I was a young boy when my parents first took me to Chicago’s Brookfield Zoo and it would have a profound effect on me. The sight of their infamous Asian elephant, “Ziggy,” would inspire a lifelong love of elephants while a lone statue standing at the park’s west end would solidify my fascination with dinosaurs. Back in the early ‘70s when I was growing up, just about every dinosaur depicted was either T-Rex, Triceratops, Stegosaurus, or the long-necked Brontosaurus (later changed to “Apatosaurus” before recently going full circle). The zoo’s dinosaur, however, was none of these but rather an obscure duck-billed variety called (at that time) a Trachodon. Despite what I’d seen in books and cartoons, this dino gave me something none of the others had…a sense of scale. For the first time I could look up and appreciate the true size of these amazing, prehistoric beasts. Over forty years later, I’m fortunate to still be able to see this dinosaur standing at the zoo though only recently gaining an appreciation for the treasure that it is.
The Trachodon, later identified as an Anatosaurus and nick-named “Archie” at the zoo, was actually one of nine dinosaurs created by the Sinclair Oil Company back in the early ’60s. These full-sized renderings were all designed by the world-renowned wildlife sculptor, Louis Paul Jonas, who was known for his lifelike animal replicas displayed at several museums. His most notable work was a group of African Elephants created for the American Museum of Natural History in New York. Jonas would finally settle in Hudson, NY where he’d head his own studio.
The Sinclair Oil Company (already using a dinosaur as their mascot) hired Jonas to design a group of dinosaurs that were to be displayed at the 1964 World’s Fair in New York. It would take a team of paleontologists, engineers, and robotic experts three years to prepare them for the 125 mile boat ride down the Hudson River to the event’s “Dinosaur Pavilion.”
It’s estimated that over ten million visitors visited the Pavilion; enthralled by the life-sized, moving dinosaurs. Yes, originally these dinosaurs were animatronic before having their robotics removed after the Fair ended. Accompanying the dinosaurs was yet another mechanical innovation called Mold-a-Rama. For fifty cents guests could create their own collectible via big, blue machines that formed small plastic pellets into replicas of the animals on display. There were seven dinosaur Mold-a-Rama machines at the fair, including one for our Trachodon – ironic considering the zoo it resides in is known for their own Mold-a-Rama machines; a proud Brookfield Zoo tradition that began even before Archie’s arrival. I was able purchase several of these original molds on eBay, including the one for our duckbill.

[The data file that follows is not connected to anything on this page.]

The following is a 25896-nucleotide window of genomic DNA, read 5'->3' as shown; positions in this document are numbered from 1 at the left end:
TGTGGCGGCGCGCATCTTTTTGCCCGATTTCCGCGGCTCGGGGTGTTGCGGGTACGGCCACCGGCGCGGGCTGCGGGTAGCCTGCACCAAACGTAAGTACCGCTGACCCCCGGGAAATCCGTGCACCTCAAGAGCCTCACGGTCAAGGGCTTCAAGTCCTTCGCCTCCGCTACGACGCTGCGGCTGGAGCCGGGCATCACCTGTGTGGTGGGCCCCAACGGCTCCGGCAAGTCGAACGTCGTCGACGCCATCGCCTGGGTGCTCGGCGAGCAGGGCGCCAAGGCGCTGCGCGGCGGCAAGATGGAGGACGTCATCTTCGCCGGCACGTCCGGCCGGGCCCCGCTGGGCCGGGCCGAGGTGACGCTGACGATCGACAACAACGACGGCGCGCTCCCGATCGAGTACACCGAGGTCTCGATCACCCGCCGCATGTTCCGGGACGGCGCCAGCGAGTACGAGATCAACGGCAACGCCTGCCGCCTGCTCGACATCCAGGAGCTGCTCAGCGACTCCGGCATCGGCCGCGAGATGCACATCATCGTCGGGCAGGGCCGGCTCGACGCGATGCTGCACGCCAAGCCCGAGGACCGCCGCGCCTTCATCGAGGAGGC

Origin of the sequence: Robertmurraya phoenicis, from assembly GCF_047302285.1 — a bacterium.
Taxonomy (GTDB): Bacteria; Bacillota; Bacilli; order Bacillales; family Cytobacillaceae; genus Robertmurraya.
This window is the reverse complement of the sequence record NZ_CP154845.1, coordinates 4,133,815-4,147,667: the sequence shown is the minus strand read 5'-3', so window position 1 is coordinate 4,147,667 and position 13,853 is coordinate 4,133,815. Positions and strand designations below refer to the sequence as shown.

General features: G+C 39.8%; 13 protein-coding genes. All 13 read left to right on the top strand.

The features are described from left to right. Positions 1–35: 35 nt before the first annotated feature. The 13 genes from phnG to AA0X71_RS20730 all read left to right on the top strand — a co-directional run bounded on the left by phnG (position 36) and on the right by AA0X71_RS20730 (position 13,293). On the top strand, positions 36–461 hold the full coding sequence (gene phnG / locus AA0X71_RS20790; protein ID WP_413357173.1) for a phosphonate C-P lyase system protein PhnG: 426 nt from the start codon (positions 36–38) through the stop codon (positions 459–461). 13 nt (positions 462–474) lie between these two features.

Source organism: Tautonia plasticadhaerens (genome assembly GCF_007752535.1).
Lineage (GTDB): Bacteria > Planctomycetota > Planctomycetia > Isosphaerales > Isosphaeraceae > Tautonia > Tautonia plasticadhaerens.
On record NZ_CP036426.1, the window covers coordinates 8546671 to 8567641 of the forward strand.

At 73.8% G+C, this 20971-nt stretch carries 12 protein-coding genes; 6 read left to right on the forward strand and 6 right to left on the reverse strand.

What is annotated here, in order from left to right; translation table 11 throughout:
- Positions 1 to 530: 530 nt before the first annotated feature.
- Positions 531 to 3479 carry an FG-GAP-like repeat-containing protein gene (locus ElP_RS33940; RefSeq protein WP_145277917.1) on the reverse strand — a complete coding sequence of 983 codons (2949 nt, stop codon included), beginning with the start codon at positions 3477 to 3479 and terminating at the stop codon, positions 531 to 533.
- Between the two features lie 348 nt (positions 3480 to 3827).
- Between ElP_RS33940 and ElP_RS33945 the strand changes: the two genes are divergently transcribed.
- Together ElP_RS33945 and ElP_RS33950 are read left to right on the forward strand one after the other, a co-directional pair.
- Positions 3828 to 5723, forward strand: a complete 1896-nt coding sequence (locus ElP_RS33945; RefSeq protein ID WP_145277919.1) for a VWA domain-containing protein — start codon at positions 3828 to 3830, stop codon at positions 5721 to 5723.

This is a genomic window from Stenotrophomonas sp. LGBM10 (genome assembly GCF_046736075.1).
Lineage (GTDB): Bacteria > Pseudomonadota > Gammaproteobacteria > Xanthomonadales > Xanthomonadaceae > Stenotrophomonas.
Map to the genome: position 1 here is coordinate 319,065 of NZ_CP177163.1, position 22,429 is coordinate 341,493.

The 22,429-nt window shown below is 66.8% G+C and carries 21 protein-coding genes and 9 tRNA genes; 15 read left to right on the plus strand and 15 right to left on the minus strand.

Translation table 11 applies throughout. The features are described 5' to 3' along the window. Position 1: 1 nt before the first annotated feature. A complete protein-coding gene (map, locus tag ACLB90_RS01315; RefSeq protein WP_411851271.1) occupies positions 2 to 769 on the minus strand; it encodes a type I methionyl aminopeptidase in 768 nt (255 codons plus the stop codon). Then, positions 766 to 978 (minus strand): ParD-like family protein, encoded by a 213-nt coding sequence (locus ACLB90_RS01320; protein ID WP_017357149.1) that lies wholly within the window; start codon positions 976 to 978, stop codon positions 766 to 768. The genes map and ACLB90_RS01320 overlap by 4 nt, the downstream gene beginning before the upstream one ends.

Guests could also pick up a program featuring the Sinclair dinosaurs; also including our Trachodon in his blue, spotted glory. I purchased one of these on eBay, too.
When the fair ended, Sinclair offered all the dinosaurs to the National Smithsonian Museum who, shockingly, declined them. As a result, the dinosaurs would end up scattered throughout the United States with seven of them still accounted for and two missing (one of which, the six foot tall Ornitholestes, having been stolen).
I decided to make it a goal to track down as many of these I could find but my first attempt proved a misfire. During our 2015 Terror Dave Road Trip, we Daves searched unsuccessfully for the Triceratops in Louisville, Kentucky with no luck (if anyone has info on where we can find them, please comment). After circling the industrial park that “Roadside America” claimed it was at, we eventually found a Trick Shop instead. At least it wasn’t a total loss!
Last week, however, my dino dry spell would officially end and I’d come face to face with not one, but TWO of Archie’s fellow World’s Fair companions. More on that in my next post…
Coming up…A T-Rex in Texas